The 29-year-old used all his experience to keep out of trouble, while several of his competitors fell to the ice and out of the competition. The USA’s J.R. Celski attempted to attack the Canadian with eight laps to go, but Hamelin countered two laps later to move to the front of the pack, where he remained until the finish, seeing off Han Tianyu and Victor An of Russia, who took silver and bronze respectively. “I couldn’t have dreamed of it going any better - returning to the Games and then winning gold in the 1,500m! In the last few years, people have said this distance was my weak spot, but I’ve worked hard to prove them wrong, and today I think I did just that.”
The 2013/14 season ended with Hamelin topping the 1,000m and 1,500m World Cup standings. In March 2014, he pocketed gold in the 1,500m at the world championships in Montreal, where he also took bronze in the 500m and the overall.
While continuing to shine on the World Cup stage, where he recorded his 37th individual race win in 2017, Hamelin added a 1,000m gold to his collection of World Championship medals in 2016 in Seoul, adding a 3,000m bronze and 5,000m relay and overall silvers for good measure. The following year the Canadian picked up a 1,000m bronze at the worlds in Rotterdam 2017, before heading to PyeongChang 2018 as one of Canada’s biggest short track medal hopes.
Things did not go Hamelin’s way in the individual events at his fourth Olympic Games, however. His 1,500m title defence ended in disqualification after he finished a long way behind the new champion, Lim Hyo-jun (KOR), and he suffered the same fate in the semi-finals of the 1,000m and the 500m heats.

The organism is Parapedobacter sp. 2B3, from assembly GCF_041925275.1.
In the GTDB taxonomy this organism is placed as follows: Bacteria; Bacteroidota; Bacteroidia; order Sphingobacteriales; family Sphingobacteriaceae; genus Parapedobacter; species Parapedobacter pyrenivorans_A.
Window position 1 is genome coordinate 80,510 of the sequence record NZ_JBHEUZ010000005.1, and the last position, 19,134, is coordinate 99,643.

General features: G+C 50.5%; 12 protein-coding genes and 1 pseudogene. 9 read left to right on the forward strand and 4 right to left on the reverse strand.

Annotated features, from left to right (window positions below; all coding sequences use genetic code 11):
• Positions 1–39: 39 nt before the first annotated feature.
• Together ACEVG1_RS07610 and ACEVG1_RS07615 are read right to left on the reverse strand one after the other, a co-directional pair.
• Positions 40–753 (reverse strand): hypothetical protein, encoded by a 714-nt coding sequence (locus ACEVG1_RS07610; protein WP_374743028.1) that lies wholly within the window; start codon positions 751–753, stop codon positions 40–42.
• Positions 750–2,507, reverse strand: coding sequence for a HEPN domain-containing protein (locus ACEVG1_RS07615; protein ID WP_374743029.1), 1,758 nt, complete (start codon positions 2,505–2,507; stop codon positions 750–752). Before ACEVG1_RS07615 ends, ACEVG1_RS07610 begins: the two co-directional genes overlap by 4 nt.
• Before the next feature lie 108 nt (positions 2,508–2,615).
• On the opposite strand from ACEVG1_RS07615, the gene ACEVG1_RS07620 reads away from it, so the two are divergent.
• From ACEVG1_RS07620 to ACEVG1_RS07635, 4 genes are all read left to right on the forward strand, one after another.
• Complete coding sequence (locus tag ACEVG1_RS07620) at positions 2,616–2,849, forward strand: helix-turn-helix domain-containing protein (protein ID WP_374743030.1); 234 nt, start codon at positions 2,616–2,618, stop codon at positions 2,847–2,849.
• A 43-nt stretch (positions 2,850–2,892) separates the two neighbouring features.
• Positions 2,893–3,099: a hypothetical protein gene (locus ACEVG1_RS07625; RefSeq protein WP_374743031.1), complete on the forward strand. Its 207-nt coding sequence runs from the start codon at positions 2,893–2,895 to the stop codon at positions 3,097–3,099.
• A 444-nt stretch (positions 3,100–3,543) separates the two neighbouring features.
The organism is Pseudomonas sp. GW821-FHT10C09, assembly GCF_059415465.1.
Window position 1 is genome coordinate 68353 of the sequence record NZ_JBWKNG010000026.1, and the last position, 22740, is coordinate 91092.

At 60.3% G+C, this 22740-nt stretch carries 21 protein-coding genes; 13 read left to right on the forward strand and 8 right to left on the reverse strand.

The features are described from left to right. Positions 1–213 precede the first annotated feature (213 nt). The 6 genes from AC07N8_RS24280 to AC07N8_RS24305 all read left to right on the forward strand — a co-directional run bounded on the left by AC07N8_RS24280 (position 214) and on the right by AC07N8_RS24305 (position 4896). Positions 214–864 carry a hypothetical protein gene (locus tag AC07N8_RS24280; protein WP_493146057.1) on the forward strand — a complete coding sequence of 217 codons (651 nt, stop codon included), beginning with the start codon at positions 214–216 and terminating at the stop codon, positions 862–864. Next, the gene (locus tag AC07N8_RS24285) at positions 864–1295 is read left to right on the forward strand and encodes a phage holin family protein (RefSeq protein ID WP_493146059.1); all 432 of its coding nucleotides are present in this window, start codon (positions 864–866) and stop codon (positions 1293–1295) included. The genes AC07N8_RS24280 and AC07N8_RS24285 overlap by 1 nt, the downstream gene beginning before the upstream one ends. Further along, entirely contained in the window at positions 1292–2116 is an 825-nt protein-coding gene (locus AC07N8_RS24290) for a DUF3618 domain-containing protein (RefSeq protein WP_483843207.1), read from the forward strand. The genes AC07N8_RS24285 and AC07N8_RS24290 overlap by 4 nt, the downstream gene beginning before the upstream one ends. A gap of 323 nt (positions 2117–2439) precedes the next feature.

Consolation came in the 5,000m relay, as Hamelin teamed up with Samuel Girard, Charles Cournoyer and Pascal Dion to win bronze behind China and gold medallists Hungary. It was the Quebec skater’s fifth Olympic medal, putting him level with Marc Gagnon and François-Louis Tremblay, the only other Canadian short track speed skaters to have won as many.
One month later, Hamelin was racing in front of his home fans at the 2018 World Championships in Montreal. Suitably inspired, he landed the 11th, 12th and 13th world golds of his career in winning the 1,000m, 1,500m and a maiden overall title. The silver he collected in the 5,000m relay saw him make a 40th visit to a world championship podium (13 golds, 14 silvers, and 13 bronzes).
“There were two titles missing in my career: the Olympic 1,000m and the world overall title, and to win the second here in Montreal… well, I’m just speechless,” said an emotional Hamelin after that long-awaited triumph. “To do it here in front of my family and my friends makes me feel young again. Why should I stop skating? There’s no way I’m stopping after this!”
Does that mean the great Hamelin is considering an appearance at Beijing 2022? “I’m going to reassess that on the way,” came the answer.